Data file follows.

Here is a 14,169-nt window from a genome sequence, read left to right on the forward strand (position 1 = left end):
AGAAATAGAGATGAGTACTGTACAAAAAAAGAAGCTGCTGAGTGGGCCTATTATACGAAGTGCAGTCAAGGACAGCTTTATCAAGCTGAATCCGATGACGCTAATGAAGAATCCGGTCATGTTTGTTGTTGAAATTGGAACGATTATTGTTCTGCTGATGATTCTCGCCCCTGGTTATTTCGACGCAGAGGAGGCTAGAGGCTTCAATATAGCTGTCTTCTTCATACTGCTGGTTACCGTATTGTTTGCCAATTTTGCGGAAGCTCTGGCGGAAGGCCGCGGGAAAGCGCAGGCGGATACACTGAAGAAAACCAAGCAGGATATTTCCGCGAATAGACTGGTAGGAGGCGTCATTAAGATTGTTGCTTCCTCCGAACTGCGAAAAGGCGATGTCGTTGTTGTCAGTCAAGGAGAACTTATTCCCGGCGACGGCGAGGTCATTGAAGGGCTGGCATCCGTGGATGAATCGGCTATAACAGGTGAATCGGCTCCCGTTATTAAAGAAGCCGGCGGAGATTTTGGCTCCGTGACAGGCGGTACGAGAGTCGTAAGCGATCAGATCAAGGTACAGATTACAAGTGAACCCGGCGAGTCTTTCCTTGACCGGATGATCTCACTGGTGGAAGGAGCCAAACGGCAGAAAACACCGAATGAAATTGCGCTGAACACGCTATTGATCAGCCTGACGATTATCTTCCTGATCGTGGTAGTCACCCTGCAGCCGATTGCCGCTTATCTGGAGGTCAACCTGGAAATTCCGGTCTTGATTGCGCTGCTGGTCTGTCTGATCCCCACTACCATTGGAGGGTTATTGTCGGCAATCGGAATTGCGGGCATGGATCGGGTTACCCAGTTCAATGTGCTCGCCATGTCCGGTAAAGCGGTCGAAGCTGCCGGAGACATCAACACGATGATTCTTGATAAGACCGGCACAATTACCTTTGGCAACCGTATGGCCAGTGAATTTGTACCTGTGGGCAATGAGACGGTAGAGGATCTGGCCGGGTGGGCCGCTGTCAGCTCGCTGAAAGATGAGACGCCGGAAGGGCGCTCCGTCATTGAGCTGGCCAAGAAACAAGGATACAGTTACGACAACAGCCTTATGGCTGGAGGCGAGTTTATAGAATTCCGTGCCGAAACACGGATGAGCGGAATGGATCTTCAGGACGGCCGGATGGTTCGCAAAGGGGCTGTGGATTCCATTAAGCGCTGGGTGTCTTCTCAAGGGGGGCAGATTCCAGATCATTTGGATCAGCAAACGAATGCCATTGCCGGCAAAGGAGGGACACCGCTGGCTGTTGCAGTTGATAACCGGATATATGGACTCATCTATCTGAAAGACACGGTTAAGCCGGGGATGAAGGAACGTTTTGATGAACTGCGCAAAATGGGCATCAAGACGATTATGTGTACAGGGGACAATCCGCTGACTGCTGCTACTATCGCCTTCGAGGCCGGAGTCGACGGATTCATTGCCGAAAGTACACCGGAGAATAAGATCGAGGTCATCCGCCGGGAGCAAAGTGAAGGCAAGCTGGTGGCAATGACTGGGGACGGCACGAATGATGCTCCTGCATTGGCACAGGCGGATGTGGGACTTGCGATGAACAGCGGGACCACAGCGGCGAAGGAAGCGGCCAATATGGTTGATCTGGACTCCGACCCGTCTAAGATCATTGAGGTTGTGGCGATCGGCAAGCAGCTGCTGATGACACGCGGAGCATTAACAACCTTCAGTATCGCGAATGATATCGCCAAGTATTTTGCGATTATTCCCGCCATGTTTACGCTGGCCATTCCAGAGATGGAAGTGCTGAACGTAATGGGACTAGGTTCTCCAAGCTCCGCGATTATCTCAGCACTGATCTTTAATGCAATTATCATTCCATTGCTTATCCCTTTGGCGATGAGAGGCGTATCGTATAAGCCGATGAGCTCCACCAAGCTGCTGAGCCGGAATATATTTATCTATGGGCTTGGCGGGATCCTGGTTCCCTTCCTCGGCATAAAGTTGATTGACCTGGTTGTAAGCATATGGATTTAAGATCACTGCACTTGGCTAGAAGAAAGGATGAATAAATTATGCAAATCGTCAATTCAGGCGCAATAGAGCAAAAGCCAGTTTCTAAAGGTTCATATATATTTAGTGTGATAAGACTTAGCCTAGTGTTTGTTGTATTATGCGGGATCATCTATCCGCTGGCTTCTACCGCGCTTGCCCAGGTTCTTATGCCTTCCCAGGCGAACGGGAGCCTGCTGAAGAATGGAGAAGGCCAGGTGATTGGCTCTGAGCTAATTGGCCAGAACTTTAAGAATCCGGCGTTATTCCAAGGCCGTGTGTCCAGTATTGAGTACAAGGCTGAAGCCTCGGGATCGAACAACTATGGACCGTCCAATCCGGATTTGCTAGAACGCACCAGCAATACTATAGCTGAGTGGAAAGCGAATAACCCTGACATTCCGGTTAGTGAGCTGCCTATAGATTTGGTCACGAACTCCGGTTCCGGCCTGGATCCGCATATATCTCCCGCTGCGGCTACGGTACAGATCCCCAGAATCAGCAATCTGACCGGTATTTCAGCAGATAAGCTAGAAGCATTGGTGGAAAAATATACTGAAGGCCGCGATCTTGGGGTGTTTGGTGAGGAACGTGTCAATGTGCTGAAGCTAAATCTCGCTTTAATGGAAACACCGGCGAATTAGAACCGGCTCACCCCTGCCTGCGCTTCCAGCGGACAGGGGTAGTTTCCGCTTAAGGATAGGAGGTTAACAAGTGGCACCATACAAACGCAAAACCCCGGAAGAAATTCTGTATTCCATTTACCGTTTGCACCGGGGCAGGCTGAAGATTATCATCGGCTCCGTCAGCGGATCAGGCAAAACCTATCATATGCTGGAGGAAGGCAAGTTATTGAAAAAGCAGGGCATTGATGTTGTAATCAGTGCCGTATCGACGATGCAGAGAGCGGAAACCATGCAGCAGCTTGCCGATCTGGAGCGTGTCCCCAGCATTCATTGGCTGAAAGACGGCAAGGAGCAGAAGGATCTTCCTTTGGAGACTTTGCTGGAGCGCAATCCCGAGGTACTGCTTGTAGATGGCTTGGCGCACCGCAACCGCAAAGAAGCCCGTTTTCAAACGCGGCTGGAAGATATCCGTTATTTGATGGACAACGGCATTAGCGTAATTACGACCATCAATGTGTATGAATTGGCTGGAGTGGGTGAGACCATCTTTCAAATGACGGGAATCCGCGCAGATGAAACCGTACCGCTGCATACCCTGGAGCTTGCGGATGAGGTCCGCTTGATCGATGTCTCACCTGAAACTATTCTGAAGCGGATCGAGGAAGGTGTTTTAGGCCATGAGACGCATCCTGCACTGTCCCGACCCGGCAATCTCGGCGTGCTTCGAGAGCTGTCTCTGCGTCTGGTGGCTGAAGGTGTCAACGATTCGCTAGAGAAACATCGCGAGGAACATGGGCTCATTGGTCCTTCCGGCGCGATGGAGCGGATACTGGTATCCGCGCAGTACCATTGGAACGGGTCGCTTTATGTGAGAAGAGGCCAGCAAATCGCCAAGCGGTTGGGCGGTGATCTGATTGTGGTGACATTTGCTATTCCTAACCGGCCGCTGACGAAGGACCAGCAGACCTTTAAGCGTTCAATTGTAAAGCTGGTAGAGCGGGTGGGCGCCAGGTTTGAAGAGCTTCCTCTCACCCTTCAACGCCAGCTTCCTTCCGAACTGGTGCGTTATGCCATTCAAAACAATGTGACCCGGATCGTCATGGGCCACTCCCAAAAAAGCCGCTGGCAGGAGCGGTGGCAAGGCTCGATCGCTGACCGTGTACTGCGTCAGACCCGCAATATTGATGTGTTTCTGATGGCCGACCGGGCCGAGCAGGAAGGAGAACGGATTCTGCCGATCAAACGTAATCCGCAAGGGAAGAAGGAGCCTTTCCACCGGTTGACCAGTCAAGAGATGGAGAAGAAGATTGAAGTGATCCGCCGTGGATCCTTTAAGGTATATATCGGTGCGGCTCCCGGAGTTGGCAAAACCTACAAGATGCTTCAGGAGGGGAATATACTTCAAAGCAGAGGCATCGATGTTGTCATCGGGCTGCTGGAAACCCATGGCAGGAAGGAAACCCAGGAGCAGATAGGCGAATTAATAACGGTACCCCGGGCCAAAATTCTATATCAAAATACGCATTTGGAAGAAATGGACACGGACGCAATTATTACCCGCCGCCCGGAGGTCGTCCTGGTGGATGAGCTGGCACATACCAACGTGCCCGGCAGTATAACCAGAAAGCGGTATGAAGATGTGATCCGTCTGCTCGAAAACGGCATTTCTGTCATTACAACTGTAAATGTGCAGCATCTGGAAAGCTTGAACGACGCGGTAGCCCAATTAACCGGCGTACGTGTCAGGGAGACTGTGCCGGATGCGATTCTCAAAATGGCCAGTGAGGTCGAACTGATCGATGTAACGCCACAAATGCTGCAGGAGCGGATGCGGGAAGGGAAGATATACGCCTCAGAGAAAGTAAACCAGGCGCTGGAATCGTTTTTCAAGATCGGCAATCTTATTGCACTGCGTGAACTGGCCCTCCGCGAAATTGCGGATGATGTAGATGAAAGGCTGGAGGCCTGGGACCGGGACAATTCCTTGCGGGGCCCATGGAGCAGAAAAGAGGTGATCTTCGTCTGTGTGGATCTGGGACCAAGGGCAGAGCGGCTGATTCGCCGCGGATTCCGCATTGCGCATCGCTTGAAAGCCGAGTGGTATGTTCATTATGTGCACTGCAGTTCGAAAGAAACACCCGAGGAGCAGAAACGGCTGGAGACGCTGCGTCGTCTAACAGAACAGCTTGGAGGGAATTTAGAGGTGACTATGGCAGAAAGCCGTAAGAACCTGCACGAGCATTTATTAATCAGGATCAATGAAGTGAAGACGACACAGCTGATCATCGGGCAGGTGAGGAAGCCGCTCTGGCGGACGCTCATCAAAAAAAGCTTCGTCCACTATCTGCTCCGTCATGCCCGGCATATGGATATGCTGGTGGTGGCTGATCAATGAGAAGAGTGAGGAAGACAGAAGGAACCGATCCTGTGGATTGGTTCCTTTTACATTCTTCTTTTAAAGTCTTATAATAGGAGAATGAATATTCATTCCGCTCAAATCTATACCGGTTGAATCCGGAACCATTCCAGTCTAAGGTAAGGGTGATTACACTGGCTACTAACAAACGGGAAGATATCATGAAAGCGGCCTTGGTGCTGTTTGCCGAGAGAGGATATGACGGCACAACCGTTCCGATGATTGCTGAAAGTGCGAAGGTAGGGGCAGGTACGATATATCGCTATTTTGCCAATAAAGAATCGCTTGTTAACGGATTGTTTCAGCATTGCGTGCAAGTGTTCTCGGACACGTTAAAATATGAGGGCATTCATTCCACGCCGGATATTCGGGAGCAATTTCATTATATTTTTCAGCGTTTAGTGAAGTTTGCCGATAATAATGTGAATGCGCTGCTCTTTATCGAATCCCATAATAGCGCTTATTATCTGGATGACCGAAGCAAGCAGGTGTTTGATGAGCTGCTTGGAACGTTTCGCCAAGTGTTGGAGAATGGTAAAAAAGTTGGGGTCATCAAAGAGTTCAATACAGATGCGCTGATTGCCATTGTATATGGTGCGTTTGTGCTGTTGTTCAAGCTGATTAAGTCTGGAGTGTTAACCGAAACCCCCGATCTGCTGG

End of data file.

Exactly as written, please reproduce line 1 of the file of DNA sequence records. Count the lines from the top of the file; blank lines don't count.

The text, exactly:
Here is a 14,169-nt window from a genome sequence, read left to right on the forward strand (position 1 = left end):